Cardamom Forestry Project

Location: Cambodia
This Forest REDD+ conservation project prevents deforestation of a unique and biodiverse region which is the habitat of many native species.

Project Summary.

Spreading over 20,000 km2 in Southwestern Cambodia, the Cardamom Mountain Range runs along Thailand’s border. The area is home to the second largest virgin rainforest in Southeast Asia, which is under significant pressure from illegal logging and poaching.

This offsetting project focusses on the South of this region, with the aim of preserving the biodiversity and the habitat for many native species. Fifty of them are on the International Union for the Conservation of Nature (IUCN) Red List including the Asian elephant, the Asian brown bear, the Clouded Leopard and the Siamese crocodile.

Twenty-eight local communities depend on this region, which represents 16,319 people of whom only 16% live above the poverty line defined by the Cambodian government.

Certified under

Aligning with the Sustainable Development Goals

SDG 8: Decent work and economic growth

The project offers job opportunities to local communities in various fields such as eco-tourism and forest management, which is helping to provide decent work and stimulate sustainable development.

SDG 13: Climate action

The forest is a precious carbon sink. Through the avoidance of deforestation the project has a significant and positive impact on climate change, avoiding 3.5 million metric tons of CO2 equivalent being emitted per year.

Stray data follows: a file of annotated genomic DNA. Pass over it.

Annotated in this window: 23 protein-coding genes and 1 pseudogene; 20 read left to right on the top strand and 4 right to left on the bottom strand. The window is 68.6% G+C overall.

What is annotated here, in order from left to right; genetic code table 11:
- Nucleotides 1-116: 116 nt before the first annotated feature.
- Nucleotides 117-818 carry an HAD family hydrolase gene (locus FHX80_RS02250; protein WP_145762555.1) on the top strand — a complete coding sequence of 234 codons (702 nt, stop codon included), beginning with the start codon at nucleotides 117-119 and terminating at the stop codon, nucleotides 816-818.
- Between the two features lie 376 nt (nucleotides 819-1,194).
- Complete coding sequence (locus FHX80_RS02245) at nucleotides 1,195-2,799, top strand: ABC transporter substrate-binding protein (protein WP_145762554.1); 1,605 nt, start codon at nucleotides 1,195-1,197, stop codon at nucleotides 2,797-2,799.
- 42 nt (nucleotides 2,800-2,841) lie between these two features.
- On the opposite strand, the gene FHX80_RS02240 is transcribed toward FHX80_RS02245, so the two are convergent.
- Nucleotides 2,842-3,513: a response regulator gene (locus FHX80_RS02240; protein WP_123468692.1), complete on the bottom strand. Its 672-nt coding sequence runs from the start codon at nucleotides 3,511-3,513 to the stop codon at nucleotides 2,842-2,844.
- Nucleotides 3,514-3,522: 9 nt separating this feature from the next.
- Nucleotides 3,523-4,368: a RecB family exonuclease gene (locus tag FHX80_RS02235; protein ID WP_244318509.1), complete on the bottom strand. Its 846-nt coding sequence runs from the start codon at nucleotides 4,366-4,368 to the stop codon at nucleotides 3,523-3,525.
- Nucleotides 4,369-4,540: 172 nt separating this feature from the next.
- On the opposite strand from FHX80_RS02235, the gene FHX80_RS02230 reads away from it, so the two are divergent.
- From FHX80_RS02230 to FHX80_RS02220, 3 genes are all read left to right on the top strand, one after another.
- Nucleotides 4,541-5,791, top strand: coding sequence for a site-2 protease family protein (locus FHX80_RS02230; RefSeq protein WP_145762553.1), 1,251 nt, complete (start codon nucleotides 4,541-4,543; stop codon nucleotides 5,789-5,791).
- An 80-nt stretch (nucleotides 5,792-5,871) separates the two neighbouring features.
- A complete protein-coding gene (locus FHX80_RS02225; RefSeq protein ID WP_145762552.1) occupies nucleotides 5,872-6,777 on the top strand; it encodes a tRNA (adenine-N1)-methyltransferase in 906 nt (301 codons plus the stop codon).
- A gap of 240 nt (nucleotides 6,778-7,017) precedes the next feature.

SDG 15: Life on Land

The preservation of 445,339 ha of forest contributes to the restoration of on-land ecosystems. It helps to ensure the sustainable use of resources and good forest management moving forward. In turn this is helping to prevent loss of habitat and biodiversity.

The results

  • 445,339 hectares of forest are protected.
  • The preservation work undertaken is in association with the Cambodian Ministry of the Environment and assists them in the enforcement of the Protection of Biodiversity law.
  • 200 Siamese crocodiles have been identified in the region which represents one of the last inhabited (and most populated) area in the world for this species.
  • Efforts have been made to re-introduce the tiger into this virgin forest and noticeable successes were observed in re-introducing the elephant in this area.
  • The project works to implement the development of more sustainable agriculture (working with 220 families in 3 villages) and eco-tourism (via a reward programme).
  • A Community Fund has been established to support community students in obtaining scholarships and pursuing higher education studies.
  • Many local job opportunities have been created, especially in the protection of the region. For example rangers are employed to constantly monitor the area.

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